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Mastodon - Once More 'Round The Sun (Cover Artwork)

Mastodon

Mastodon: Once More 'Round The SunOnce More 'Round The Sun (2014)
Warner Music Group

Reviewer Rating: 4.5
User Rating:


Contributed by: misterspikemisterspike
(others by this writer | submit your own)

It's been approximately 10,000 years since a mastodon was seen on Earth. Known for their resemblance to modern—day elephants and now—extinct mammoths, the mastodon roamed what is now known as North America until it was a victim of both predation and climate change. Mastodon, however, h.
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It's been approximately 10,000 years since a mastodon was seen on Earth. Known for their resemblance to modern—day elephants and now—extinct mammoths, the mastodon roamed what is now known as North America until it was a victim of both predation and climate change. Mastodon, however, has been roaming the world since 2000, with their first recorded evidence being 2002's Remission. The introductory "Crusher Destroyer" and punishing "March of the Fire Ants" from that album introduced the world to a new kind of animal: One with loud, punishing guitar riffs and multiple rhythmic time changes. Mastodon, simply put, heralded a new era of progressive metal with their debut album. In 2014, after a three—year break since 2011's acclaimed The Hunter, Mastodon is finally back with Once More ??Round the Sun.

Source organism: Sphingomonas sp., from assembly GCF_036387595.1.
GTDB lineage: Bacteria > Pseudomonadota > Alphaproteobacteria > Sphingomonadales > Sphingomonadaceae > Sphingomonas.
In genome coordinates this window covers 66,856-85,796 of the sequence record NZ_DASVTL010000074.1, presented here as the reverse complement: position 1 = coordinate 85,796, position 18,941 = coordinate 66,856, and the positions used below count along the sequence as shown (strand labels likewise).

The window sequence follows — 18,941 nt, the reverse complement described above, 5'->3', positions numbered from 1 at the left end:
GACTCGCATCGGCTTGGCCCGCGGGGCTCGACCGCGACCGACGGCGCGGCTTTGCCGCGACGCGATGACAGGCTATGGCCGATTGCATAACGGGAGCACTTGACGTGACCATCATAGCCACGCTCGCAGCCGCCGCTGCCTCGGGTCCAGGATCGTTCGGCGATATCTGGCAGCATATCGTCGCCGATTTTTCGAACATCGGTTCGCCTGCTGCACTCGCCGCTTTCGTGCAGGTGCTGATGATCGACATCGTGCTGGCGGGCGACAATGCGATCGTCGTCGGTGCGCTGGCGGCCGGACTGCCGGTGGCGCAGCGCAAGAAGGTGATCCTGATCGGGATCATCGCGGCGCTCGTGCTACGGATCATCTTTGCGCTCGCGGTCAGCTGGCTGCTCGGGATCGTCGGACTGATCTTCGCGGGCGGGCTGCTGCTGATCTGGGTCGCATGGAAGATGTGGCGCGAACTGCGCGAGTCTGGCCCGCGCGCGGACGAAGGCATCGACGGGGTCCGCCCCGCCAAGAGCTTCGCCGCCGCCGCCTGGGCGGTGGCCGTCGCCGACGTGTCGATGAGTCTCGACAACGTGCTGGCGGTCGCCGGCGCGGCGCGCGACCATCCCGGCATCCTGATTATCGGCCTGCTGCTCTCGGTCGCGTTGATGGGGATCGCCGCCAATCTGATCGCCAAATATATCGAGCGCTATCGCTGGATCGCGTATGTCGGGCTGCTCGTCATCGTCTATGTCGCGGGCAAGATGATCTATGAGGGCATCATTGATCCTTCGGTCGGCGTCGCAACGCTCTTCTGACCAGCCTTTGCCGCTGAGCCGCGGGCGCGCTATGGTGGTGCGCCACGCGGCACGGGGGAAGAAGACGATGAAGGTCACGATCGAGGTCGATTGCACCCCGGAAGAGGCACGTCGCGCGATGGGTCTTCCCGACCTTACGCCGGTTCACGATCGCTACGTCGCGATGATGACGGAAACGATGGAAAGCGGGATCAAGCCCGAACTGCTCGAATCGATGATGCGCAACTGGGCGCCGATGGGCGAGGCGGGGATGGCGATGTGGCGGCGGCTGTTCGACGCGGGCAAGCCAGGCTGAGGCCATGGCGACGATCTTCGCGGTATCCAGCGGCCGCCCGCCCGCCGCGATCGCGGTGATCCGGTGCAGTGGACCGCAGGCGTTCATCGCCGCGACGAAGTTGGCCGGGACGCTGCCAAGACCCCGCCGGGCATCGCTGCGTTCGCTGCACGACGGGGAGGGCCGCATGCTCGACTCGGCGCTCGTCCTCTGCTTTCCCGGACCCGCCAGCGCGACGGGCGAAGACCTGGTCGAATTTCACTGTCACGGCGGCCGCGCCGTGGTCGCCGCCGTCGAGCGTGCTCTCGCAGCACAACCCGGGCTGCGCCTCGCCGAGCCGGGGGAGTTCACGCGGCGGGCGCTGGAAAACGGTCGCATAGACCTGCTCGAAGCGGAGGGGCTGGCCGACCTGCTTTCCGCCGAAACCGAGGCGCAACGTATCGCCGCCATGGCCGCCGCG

Longtime fans will quickly recognize their progressive—metal heroes as soon as "Tread Lightly" begins to play. Slowly building into a sudden wall of metallic noise, the new listener will also be taken in immediately, the rhythm section of Brann Dailor (drums) and Troy Sanders (bass) pulling them down. Brent Hinds and Bill Keliher's swirling guitars will only wrap themselves even more tightly, ensuring that whomever starts listening to Once More ??Round the Sun will stick around for the full ride. There's no turning back once the play button is pressed (or the needle is dropped, unless it's to turn the record over). It's That good.

Pounding drums signal "The Motherload", with Dailor's clean vocals similarly dominating the song. Bassist Sanders gives a vocal delivery to interrupt the verses, and another one of Mastodon's strengths is once again revealed: The band's vocal abilities. There's no competition to be won, only the interplay between the three vocalists throughout the album's eleven tracks (only guitarist Keliher stays away from the mic). Each vocalist brings a different feel to each song, with the combination adding to Mastodon's rollercoaster effect.

"High Road" highlights Sanders' low, growling vocal delivery and a plodding tempo. The chorus brightens with singers trading off, with the verses going back to Sanders' distorted growl. The instrumental parts continue with the same method, going from furious to melodic and back again. The song finishes dirty and determined, ending with a bang, not a whimper.